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  • 1.
    Fredriksson, Martin
    Linköping University, Department for Studies of Social Change and Culture, Division of Culture and Society. Linköping University, Faculty of Arts and Sciences.
    Pirate Utopia Revisited2019In: The Routledge Companion to Global Television / [ed] Shawn Shimpach, Routledge, 2019, p. 469-478Chapter in book (Refereed)
    Abstract [en]

    Television delivery throughout the world has changed rapidly over the past two decades. Within South Africa, much of this global narrative is repeated. The last 25 years have seen a move from a single monopoly broadcaster within the ‘public service’ tradition (but later subsumed into the apartheid political agenda), to the present situation of a multi-company, multi-platform, increasingly digital delivery, calling into question even the very definition of ‘broadcasting’. ‘Global difference’ in South Africa plays out through a relatively late start but surprisingly short catch-up period, emphasizing a demographic/socio-economic specificity that has resulted in a highly skewed television market in which the uptake of high-end technology is less widespread than in other more ‘developed’ markets, and where the taste of local programming dominates even the technologically advanced sectors. The move toward a digital regime, together with the introduction of competition, has provided challenges to the regulatory regime. The majority of the audience share, however, remains with local programming, regardless of its delivery.

  • 2.
    Godhe, Michael
    Linköping University, Department for Studies of Social Change and Culture, Division of Culture and Society. Linköping University, Faculty of Arts and Sciences.
    Hopeful Dystopias?: Figures of Hope in the Brazilian Science Fiction Series 3%2019In: Broken Mirrors: Representations of Apocalypses and Dystopias in Popular Culture / [ed] Joe Trotta, Zlatan Filipovic & Houman Sadri, New York: Routledge, 2019, 1, p. 33-45Chapter in book (Other academic)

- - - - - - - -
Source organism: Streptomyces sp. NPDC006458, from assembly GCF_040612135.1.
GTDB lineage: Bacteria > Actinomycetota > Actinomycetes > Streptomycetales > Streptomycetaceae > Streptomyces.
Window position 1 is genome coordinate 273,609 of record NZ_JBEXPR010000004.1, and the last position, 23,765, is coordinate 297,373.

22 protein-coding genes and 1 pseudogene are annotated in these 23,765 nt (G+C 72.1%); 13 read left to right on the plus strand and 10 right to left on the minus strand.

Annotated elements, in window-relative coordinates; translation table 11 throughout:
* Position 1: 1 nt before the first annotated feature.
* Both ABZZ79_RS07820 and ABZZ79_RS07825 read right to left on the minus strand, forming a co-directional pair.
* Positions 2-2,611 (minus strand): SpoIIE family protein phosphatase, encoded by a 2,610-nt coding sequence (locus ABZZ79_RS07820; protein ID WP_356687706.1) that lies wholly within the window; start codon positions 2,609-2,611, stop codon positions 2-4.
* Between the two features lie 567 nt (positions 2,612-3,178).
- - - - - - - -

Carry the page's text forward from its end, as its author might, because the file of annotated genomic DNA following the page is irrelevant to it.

Abstract [en]

    In Hopeful Dystopias? Figures of Hope in the Brazilian ScienceFiction Series 3%, Michael Godhe asks if there is hope in dystopia. If utopias generate figures of hope, what could we possibly say about dystopias? And is there anything especially relevant in post 9–11 dystopias? Do they provide us with figures of despair? On the contrary, Godhe claims that dystopias as much as utopia generate figures of hope – although hope and despair could be hard to disentangle (Thaler, 2019,p. 2). In exploring these issues, Godhe quotes Tom Moylan, who recently wrote that our contemporary situation is “not yet the worst of times, but things are worse every day” and often described across media platforms as dystopian, producing “a resigned anti-utopian pessimism rather than provoking the prophetic awakening of which dystopian narrative iscapable” (Moylan, 2018).

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  • modern-language-association-8th-edition
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  • oxford
  • Other style
More styles
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  • en-GB
  • en-US
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